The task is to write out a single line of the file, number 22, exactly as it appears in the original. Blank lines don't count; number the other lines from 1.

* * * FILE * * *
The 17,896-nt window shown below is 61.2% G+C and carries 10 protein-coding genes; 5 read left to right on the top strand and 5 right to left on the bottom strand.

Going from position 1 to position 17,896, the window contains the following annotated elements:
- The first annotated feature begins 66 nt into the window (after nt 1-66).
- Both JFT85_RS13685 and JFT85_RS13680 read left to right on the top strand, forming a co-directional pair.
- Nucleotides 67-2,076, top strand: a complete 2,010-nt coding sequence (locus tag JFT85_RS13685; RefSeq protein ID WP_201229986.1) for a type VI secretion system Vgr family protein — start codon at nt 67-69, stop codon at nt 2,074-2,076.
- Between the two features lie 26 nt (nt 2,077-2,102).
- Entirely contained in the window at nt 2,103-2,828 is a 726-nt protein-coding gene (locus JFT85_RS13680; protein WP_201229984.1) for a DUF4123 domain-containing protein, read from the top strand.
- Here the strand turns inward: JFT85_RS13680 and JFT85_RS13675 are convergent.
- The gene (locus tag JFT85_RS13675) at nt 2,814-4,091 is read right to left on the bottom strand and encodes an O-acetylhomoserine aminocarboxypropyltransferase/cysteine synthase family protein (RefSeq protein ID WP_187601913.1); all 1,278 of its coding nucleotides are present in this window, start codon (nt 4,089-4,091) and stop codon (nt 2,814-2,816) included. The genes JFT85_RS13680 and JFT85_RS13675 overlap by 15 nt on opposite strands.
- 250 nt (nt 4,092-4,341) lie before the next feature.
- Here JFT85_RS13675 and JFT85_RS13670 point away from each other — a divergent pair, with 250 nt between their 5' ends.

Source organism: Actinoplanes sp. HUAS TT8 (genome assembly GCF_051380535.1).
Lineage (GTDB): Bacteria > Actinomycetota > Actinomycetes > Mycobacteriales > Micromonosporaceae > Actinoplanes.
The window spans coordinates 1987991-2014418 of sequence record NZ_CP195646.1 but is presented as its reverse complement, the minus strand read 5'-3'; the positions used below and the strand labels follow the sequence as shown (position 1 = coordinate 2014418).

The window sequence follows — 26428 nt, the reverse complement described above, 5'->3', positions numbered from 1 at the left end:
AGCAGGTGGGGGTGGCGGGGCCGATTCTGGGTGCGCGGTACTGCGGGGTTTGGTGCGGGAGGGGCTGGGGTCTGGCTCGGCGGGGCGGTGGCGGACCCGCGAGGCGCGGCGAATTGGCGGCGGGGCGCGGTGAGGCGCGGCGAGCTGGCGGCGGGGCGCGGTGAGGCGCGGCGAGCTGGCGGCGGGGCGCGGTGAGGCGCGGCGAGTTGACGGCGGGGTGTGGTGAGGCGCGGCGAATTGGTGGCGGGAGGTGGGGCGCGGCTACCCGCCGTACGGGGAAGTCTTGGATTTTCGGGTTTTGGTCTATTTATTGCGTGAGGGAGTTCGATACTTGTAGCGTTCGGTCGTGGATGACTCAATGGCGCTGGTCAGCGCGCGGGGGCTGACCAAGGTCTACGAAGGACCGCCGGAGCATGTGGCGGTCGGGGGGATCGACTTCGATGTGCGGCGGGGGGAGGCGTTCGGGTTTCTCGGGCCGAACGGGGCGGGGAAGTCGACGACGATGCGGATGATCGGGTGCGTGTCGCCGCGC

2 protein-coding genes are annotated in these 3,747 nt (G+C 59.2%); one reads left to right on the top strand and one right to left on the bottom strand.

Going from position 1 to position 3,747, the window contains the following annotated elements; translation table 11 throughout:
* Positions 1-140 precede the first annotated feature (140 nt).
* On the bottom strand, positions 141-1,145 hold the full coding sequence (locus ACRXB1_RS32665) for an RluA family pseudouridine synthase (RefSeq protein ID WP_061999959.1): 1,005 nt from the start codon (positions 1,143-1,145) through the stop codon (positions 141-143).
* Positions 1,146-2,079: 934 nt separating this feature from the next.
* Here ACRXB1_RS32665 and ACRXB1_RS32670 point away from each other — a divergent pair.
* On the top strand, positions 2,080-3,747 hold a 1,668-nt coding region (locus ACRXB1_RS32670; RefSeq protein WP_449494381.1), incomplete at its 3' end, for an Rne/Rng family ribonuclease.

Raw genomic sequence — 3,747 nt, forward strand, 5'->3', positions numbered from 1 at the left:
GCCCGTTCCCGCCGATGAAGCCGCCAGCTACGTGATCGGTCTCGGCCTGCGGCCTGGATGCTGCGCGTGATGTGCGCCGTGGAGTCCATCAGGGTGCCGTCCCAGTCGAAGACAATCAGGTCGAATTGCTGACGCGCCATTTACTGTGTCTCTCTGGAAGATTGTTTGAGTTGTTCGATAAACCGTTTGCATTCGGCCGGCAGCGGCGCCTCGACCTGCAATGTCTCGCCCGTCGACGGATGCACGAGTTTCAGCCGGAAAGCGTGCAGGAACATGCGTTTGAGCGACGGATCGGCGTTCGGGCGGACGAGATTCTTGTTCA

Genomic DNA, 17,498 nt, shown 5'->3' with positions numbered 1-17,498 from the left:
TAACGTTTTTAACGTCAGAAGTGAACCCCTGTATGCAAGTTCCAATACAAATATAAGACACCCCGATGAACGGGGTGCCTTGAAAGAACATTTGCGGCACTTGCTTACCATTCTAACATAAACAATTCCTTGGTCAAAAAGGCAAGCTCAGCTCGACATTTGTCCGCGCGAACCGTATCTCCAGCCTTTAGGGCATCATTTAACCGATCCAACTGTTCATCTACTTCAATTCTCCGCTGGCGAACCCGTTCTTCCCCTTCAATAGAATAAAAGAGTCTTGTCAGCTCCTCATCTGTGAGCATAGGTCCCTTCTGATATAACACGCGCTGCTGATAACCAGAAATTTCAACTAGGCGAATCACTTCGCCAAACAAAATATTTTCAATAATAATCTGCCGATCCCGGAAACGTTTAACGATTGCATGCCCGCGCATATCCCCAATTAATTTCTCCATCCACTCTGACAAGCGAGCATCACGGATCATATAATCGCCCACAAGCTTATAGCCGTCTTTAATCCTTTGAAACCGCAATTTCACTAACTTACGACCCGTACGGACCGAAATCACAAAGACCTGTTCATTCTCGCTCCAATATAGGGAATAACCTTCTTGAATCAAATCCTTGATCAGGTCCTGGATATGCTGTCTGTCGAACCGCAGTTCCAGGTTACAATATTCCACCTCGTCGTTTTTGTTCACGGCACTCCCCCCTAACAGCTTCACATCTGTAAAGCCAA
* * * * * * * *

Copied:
* Here ACRXB1_RS32665 and ACRXB1_RS32670 point away from each other — a divergent pair.